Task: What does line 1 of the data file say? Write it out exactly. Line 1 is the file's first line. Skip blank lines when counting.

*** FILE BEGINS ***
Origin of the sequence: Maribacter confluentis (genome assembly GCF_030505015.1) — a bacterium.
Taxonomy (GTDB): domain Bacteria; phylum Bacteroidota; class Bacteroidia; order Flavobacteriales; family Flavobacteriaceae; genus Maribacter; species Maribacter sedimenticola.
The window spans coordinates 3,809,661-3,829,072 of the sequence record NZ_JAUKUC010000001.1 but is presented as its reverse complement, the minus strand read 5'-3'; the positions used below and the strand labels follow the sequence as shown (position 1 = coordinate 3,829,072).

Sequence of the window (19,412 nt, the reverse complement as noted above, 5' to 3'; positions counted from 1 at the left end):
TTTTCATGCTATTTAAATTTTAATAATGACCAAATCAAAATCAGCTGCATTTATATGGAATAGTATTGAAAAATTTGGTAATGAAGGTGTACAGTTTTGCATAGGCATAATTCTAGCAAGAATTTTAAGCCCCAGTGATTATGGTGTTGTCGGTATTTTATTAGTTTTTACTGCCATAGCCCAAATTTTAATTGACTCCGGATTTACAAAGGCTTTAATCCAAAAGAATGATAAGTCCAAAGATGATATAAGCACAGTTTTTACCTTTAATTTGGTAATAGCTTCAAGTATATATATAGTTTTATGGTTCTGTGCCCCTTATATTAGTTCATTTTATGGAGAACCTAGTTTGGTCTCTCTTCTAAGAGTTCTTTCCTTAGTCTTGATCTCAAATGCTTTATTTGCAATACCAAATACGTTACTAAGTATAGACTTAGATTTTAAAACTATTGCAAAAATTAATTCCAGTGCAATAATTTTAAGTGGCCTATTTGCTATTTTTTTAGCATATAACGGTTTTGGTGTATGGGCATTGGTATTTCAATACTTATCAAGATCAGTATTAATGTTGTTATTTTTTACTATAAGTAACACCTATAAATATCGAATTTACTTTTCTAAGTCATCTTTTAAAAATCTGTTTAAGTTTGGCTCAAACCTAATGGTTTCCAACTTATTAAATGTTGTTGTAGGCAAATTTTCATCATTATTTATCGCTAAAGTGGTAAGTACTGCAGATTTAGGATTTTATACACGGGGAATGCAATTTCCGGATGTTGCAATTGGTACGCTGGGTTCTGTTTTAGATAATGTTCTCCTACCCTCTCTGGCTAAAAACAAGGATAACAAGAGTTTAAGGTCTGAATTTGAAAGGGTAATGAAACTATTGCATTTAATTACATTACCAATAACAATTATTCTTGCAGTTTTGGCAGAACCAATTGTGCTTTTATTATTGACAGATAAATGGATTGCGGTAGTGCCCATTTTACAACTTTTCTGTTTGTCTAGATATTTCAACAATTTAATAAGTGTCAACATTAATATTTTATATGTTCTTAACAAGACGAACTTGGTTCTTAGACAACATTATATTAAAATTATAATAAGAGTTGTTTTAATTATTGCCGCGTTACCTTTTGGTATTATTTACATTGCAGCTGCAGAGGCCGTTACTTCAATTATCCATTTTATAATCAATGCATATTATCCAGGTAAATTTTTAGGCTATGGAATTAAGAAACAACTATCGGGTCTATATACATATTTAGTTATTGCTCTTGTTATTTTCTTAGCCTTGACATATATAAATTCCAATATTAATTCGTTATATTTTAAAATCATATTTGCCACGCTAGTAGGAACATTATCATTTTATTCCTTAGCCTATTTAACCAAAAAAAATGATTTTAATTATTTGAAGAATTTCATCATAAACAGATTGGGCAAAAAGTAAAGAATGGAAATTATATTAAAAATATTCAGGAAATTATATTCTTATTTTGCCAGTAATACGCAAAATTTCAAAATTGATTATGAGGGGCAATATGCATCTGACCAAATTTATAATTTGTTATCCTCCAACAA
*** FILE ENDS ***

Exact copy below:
Origin of the sequence: Maribacter confluentis (genome assembly GCF_030505015.1) — a bacterium.